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Cut Up: The Creative Technique Used by Burroughs, Dylan, Bowie and Cobain


This surrealist method established itself as the creative vehicle for some of the most brilliant creative figures of the 20th century.

Just as Picasso’s collage paintings and Duchamp’s ready-made sculptures became decisive techniques to present a reality analogous to dreams, writing also had its encounter with ‘pure automaton thinking of the mind,’ surrealism, through the cut-up technique.

Created by the poet Tristan Tzara, ‘cut up’ is the deconstruction of a primary text using the random cutting up of words and phrases to form new sentences and thus a new piece of writing. It is a process of extraction and reconstruction of a new meaning of language, based on chaotic intuition and the free creative flow.

The rediscovery of the technique is thanks to Brion Gysin, who showed the method to William Burroughs and he, in turn, spread it among dozens of musicians and artists under his influence. Originally the technique consisted of cutting out one or several words from a printed work and then sticking them randomly onto another piece of paper. However, Gysin modernized the idea by using a random sequence generator with a computer, with which he wrote his famous poems of permutation and, together with Burroughs created, using this method, a long series of writings and recordings.

Burroughs defined the cut-up method as an art for filtering out the future between the lines. He said that everything recorded could be edited, including reality itself. In this sense, it is a method for reimagining the reality from the random deconstruction of its semantics.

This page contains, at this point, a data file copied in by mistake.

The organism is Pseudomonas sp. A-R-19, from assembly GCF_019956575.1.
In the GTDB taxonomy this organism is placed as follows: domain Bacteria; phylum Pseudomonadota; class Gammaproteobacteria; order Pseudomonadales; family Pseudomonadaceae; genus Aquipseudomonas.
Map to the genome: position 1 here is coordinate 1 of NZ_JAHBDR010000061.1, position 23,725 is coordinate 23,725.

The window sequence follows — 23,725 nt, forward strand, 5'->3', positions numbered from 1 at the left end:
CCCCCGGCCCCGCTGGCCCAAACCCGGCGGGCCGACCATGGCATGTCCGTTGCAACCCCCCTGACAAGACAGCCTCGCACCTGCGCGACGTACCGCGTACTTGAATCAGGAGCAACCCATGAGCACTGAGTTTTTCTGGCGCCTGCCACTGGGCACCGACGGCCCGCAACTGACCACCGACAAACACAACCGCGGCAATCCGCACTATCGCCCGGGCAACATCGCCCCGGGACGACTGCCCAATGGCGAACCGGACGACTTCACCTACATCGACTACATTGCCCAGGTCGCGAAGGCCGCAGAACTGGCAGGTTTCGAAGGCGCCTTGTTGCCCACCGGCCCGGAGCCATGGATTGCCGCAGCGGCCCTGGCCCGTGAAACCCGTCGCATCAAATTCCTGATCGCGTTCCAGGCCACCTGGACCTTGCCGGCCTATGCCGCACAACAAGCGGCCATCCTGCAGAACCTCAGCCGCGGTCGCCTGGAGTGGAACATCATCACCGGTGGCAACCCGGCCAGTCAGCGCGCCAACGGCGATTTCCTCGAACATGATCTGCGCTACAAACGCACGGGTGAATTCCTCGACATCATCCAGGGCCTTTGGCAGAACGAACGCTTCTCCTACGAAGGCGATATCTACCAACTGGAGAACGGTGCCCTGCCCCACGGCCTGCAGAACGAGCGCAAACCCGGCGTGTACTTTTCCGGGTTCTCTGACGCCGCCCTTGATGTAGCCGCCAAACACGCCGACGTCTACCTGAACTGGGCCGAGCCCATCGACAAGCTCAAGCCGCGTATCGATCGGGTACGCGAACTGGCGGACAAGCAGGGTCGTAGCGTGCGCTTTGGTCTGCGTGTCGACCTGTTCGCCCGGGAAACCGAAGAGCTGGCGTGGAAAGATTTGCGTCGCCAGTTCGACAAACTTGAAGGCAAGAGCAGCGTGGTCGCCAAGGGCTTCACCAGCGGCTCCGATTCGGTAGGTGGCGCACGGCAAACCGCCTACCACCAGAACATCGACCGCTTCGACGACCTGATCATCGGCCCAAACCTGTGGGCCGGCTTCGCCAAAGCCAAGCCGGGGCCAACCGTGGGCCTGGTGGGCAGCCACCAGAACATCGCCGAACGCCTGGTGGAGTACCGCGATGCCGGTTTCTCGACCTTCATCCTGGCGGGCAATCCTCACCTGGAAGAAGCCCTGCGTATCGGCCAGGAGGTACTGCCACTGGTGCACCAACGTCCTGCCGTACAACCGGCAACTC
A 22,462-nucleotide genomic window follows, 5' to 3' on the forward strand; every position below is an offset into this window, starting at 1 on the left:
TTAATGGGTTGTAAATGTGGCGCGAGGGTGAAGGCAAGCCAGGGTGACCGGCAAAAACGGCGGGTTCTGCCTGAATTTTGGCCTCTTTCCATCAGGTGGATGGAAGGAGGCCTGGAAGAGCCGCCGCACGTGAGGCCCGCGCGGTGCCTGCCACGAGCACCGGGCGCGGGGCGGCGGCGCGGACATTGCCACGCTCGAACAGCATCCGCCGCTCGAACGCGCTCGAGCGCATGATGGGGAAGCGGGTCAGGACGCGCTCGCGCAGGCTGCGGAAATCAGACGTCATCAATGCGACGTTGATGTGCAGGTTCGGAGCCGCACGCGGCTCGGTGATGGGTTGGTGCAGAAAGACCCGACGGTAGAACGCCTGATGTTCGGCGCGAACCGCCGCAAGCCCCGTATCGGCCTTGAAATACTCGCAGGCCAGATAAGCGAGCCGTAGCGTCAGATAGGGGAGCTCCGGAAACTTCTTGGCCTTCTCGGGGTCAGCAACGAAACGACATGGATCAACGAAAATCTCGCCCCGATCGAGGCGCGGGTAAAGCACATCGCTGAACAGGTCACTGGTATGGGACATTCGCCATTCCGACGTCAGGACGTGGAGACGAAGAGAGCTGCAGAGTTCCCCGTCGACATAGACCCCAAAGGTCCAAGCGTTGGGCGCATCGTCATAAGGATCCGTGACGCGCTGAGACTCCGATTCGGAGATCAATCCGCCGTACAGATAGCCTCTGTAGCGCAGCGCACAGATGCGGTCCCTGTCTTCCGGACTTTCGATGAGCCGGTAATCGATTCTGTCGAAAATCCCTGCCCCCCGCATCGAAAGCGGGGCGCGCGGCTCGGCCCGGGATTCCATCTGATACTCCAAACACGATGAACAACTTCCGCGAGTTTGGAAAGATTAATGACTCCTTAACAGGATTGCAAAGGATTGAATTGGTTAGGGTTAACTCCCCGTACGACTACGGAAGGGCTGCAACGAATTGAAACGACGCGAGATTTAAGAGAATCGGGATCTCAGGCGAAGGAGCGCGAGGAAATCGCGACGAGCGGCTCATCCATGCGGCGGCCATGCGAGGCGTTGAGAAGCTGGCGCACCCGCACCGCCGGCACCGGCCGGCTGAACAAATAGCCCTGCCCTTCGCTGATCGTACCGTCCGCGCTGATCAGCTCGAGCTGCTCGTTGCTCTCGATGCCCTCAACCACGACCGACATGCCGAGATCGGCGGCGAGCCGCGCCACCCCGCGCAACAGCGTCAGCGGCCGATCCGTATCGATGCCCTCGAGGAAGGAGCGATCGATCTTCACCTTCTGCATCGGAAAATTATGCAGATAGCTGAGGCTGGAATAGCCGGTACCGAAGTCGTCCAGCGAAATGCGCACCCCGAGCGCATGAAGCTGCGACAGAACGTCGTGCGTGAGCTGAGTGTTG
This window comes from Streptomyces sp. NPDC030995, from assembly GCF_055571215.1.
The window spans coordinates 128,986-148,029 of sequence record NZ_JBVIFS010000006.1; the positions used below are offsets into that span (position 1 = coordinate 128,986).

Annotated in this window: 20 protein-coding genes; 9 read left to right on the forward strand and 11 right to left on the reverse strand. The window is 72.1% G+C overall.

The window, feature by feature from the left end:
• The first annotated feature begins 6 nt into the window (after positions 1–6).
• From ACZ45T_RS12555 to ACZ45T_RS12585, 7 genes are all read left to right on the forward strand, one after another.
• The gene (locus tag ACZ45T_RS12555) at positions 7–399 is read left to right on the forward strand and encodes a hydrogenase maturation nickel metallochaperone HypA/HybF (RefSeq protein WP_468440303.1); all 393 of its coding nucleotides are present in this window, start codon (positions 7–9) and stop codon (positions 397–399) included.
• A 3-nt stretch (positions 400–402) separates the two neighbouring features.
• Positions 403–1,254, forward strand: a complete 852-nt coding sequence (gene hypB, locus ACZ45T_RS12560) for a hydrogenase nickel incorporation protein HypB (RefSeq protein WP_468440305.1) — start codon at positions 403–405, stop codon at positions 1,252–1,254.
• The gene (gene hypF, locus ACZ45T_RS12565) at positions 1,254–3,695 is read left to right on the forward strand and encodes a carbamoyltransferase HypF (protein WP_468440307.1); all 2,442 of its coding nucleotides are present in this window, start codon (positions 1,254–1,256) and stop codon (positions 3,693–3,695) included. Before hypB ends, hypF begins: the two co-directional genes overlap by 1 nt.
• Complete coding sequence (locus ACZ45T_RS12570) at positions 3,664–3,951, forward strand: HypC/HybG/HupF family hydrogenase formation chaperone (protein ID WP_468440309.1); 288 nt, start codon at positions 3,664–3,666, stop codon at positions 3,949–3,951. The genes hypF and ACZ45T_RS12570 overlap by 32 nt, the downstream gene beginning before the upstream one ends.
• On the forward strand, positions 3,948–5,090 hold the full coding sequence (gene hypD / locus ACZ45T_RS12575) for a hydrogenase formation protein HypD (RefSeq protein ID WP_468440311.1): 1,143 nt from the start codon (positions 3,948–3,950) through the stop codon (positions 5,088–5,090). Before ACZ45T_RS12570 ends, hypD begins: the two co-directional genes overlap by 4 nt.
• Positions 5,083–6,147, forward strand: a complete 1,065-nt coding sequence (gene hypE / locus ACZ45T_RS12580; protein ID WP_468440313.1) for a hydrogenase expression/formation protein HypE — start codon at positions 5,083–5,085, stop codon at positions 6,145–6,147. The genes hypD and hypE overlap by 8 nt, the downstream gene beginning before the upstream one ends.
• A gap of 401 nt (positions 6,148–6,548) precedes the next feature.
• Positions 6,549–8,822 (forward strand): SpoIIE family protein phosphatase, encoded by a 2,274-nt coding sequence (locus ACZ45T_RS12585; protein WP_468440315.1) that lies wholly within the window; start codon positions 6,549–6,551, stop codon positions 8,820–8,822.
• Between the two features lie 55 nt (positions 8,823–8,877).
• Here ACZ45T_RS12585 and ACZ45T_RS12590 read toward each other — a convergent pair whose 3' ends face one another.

When Genesis P-Orridge and David Bowie began using the technique, cut up went from being a purely literary instrument to permeating the music scene. Bowie called it a kind of “Western Tarot” both as a tool for composing as a means of seeking inspiration. Many of his songs were written using the technique, which allowed him to be able to create “a kind of ‘story ingredients’ list, I suppose…”

Another of the great figures who used the method was Bob Dylan, who harnessed it to mine his frankly literary vein. “The ghost of electricity howls in the bones of her face” was written using the technique. Iggy Pop, Joy Division and even The Beatles (who used it to cut up the tapes of an orchestra recording and put it back together) are examples of those who used it to make subconscious chance rebel against the conscious order within the creative process.

But the breach that opened up in those years was continued decades later. Kurt Cobain, who had the opportunity to meet and collaborate with Burroughs, was one of the maximum exponents in the 1990s of cut-up literature, declaring that his lyrics were the result of his cut up poems. Later, Thom Yorke would imitate the form that was supposedly first used by the surrealists, pulling cut up words out of a hat to write the entire Kid A album.

Although it is hard to imagine that written language doesn’t require reason or a logical syntax to reach an understanding of ideas, each of these musical references showed the fruitful relationship between the random, the authentic and the literary. And in that same sense the cut-up technique showed itself to be a creative vehicle to modify the codes of a reality molded to linear reasoning.


Image credit: Extract from invitation to William S. Burroughs Centenary Exhibition, the “Cut-Up” Technique / Boo Hurray – Emory University

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